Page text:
Most of the flight disturbances over Estero Island have been reported to happen either late night or early morning. The two runways are essentially the same airstrip with Runway 24 known as the passageway from the east and Runway 6 as the passageway from the west.

"The P150 recommendation to reduce the number of over-flights at night and early morning over Estero Island by making Runway 24 the preferred runway from 10 p.m. to 6 a.m. is not happening," said Babcock. "Data for October 2013 shows that Runway 24 was the preferred runway only 10 percent of the time, as required by wind direction and velocity. Runway 24 could have been used 58 percent of the time. There is absolutely no reason they shouldn't be coming over the Back Bay instead of over the island."

The former councilman stated there is a railroad track coming over the entire island, specifically over a half-mile section at mid-island. The flight status report states "aircraft fly over Estero Island approximately 72 percent of the time" on average with 44 percent of those flights "over a one-half mile wide path" in the center of the island.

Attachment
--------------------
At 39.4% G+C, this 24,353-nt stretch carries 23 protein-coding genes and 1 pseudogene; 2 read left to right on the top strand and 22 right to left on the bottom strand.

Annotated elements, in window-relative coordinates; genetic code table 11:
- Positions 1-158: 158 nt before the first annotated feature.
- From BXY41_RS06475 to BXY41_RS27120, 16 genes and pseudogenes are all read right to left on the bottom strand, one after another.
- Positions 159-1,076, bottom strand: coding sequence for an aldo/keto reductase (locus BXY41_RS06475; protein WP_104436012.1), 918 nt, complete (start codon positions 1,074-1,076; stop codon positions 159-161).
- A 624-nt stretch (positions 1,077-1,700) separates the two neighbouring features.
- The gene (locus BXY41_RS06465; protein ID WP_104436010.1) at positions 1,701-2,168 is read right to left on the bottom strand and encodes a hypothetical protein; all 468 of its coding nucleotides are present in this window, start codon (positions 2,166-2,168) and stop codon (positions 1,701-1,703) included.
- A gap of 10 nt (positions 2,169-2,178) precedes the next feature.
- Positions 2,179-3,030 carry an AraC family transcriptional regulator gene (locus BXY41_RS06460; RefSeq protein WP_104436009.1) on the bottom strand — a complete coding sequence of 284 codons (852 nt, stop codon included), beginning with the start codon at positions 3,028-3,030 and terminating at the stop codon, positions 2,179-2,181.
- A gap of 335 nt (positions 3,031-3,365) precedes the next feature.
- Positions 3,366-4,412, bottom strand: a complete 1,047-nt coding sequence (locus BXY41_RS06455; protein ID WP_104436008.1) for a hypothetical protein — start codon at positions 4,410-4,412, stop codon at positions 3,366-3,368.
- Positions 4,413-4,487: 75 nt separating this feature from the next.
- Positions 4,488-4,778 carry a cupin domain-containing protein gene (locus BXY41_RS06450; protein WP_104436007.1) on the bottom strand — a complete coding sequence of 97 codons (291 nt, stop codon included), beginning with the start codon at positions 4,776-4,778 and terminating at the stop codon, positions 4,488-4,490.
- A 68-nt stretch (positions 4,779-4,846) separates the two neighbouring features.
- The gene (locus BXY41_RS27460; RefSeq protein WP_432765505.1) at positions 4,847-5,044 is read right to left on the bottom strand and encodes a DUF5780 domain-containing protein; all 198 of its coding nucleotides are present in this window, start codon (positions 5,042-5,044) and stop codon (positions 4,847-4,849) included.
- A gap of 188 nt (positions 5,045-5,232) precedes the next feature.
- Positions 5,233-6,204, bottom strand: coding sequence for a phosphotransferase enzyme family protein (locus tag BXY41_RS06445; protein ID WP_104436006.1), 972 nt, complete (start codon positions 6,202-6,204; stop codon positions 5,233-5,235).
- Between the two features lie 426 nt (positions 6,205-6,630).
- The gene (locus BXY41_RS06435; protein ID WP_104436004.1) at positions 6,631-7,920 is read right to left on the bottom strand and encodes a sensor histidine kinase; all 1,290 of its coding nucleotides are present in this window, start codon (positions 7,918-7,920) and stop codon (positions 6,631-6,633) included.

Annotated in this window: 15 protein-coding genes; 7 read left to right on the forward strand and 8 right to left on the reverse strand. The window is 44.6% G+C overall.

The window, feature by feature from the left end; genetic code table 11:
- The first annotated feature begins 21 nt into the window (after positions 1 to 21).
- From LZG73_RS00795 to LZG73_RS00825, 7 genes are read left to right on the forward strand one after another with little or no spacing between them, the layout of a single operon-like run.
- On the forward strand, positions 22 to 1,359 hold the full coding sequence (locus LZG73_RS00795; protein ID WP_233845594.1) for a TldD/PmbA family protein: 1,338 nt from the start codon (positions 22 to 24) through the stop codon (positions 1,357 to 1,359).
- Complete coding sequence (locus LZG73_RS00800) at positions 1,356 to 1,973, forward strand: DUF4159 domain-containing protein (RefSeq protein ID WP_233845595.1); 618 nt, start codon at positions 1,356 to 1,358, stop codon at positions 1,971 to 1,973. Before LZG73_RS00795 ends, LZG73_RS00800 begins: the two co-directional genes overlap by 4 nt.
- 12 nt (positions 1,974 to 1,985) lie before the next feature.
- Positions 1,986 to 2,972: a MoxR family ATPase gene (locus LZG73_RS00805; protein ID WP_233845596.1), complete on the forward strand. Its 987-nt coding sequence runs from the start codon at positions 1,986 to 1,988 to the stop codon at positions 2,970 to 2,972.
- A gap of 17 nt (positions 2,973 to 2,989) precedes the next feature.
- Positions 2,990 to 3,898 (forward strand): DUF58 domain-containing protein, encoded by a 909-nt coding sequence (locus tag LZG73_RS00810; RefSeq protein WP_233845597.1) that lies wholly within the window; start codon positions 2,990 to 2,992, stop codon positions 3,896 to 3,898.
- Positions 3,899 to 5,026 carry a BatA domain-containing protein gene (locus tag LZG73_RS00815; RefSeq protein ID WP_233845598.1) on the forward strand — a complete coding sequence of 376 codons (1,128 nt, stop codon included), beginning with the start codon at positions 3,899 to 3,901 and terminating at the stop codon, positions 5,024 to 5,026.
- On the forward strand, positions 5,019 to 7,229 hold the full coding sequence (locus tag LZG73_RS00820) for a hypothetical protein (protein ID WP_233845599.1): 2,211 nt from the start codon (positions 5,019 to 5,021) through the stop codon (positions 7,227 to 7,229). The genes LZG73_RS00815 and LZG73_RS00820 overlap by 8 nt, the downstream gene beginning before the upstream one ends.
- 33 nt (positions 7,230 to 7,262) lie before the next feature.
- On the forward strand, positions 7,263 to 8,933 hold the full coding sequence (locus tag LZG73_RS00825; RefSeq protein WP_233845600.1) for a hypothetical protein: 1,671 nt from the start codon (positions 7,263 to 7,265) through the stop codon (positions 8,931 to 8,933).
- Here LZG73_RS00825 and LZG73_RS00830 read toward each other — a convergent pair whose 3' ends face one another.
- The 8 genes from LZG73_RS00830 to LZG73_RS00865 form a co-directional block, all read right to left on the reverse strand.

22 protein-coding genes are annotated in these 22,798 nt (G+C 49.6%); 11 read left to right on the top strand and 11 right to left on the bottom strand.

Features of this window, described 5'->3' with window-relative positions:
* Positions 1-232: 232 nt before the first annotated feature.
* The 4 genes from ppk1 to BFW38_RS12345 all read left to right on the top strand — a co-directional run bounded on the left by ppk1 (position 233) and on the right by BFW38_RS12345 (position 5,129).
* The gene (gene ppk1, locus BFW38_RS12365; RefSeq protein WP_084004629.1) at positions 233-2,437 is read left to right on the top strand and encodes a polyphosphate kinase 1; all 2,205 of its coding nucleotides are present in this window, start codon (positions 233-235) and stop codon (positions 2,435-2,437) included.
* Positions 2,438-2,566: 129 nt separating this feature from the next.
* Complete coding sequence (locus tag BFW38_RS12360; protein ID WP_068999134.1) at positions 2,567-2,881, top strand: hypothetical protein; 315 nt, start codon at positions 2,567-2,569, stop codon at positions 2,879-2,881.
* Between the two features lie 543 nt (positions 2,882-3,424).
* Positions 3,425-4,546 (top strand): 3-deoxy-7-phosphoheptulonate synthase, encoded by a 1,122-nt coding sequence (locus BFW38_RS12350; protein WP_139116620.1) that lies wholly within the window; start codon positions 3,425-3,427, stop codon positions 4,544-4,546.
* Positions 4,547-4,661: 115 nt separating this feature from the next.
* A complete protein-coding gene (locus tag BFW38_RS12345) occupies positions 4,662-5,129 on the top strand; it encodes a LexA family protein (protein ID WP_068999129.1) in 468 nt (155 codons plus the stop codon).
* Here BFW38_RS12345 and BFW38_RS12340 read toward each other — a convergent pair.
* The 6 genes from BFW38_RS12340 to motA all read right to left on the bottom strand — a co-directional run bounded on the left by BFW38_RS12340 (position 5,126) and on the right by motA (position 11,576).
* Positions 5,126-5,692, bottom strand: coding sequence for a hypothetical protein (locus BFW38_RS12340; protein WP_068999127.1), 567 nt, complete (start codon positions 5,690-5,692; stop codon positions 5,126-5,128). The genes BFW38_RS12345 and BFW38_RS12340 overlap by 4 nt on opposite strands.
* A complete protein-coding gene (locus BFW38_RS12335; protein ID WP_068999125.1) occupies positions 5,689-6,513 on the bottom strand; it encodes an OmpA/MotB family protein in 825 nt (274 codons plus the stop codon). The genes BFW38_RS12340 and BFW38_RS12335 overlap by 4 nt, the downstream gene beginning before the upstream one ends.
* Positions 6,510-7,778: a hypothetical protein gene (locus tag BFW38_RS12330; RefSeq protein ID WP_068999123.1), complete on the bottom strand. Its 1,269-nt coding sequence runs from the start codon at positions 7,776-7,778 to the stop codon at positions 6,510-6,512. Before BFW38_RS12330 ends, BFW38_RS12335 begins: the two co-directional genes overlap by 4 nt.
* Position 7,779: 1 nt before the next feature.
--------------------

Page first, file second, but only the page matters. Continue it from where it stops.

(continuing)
Babcock also reported arriving aircraft between 10 p.m. and midnight are flying over the Beach 41 percent of the time, while Runway 24 was never used for early morning FedEx and UPS arrivals in October or early November 2013.

"If Runway 24 does become the preferred runway orientation at night, as recommended by P150, the time should be extended to 7 a.m. to include UPS arrivals as well as FedEx," he said.

Some observations show that while more aircraft are flying at or above 3,000 feet over the Beach, roughly 1/3 of aircraft still fly below 3,000 feet with four percent flying below 2,000 feet.